It's Always Fun to Flip the Pages of the Book on New MA Legislators

Saturday, February 2, 2019

On Tuesday, January 2, the 200 members of the Massachusetts legislature -- 40 senators and 160 representatives -- were sworn into office for the 2019-20 session.

The 200 included 5 new senators and 25 new reps, although I'm stretching the word "new" in the case of Senator Barry Finegold of Andover, who was returning to the Senate after a four-year absence. 

You may recall that Finegold gave up this Second Essex and Middlesex District seat to run unsuccessfully in the Democrat primary for state treasurer in 2014, a race won by Deborah Goldberg of Brookline, who was just elected to a second term as treasurer. You have likely forgotten that former Wayland representative Tom Conroy, the ever commendable Tom Conroy, came in third, and last, in that primary.

I should note that Senator Diana DiZoglio of Methuen is also not really new to the legislature.  She has represented her community in the House for the past four years, and before that she was a legislative aide.

The 30 (mostly) new legislators who took their oaths on January 2 are evenly divided by gender: 15 are female and 15 male. It happens that 3 of the 5 new senators are women, while 12 of the 25 new reps are.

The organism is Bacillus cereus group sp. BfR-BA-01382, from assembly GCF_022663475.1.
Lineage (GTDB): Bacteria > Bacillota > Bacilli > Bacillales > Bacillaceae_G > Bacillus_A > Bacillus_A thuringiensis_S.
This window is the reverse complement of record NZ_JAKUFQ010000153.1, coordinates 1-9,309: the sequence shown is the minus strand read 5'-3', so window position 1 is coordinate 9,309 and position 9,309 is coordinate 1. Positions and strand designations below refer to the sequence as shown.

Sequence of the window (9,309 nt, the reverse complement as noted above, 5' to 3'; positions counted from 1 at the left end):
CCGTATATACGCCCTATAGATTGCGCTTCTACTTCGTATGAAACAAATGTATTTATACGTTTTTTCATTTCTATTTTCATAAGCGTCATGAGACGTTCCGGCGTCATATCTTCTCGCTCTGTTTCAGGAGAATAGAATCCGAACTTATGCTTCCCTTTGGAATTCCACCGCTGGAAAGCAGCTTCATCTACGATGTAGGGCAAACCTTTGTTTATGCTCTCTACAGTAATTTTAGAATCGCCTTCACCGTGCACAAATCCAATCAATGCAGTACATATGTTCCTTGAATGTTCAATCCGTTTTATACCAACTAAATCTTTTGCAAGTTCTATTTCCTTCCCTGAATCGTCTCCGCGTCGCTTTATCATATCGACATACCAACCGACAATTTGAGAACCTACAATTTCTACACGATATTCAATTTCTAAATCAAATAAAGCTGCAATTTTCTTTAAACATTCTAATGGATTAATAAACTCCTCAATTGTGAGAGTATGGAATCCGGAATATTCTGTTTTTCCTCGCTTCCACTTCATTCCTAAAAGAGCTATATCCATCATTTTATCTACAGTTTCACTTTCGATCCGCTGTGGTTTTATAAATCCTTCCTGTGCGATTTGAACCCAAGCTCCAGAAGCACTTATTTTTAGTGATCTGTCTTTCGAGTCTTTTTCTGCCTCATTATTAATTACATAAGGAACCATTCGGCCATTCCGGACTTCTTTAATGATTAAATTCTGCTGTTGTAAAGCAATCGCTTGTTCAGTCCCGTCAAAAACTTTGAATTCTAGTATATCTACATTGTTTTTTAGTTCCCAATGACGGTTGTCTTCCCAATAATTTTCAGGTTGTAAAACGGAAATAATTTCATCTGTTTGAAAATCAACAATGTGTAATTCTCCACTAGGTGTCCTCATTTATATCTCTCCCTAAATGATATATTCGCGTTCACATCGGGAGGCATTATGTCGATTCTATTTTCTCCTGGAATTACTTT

This group of 30 reflects the continuing ill fortune of the Massachusetts Republican Party.  Only 3 of them are members of the GOP; all three are in the lower branch:

Rep. Norm Orrall of Lakeville, who succeeded his wife, Kiki Orrall, who had given up the seat to run unsuccessfully for state treasurer; Alyson Sullivan of Abington, who won the seat vacated by Geoff Diehl, who walked away from the legislature to try to oust Senator Elizabeth Warren; and Michael Soter of Bellingham, a sales manager in the food industry, who replaced fellow Republican Kevin Kuros, who ran unsuccessfully for Worcester County register of deeds. 

Aside: Kuros lost the Republican primary for register of deeds to Rep. Kate Campanale, who then lost the final to first-time political candidate Kathryn Toomey, a Democrat, a real estate attorney and a daughter of the late Judge Daniel F. Toomey of the Worcester Superior Court.  Register of deeds pays $129,000 a year, which may explain why two reps were willing to give up their jobs on Beacon Hill to quest for it.  Such plums do not often become attainable but Anthony J. Vigliotti, the incumbent register who had the job for 46 years, made it so by retiring.

I can become fascinated by a close look at any collection of 30 human beings.  And that is especially so when the subset is composed entirely of public servants, those hearty souls who have submitted themselves to the judgment of their peers at the ballot box and been found sufficient.

Thus did I have much fun combing through and ruminating upon the backgrounds of the (mostly) new senators and reps, as compiled by the legislative tracking service we have used for years, MassTrac.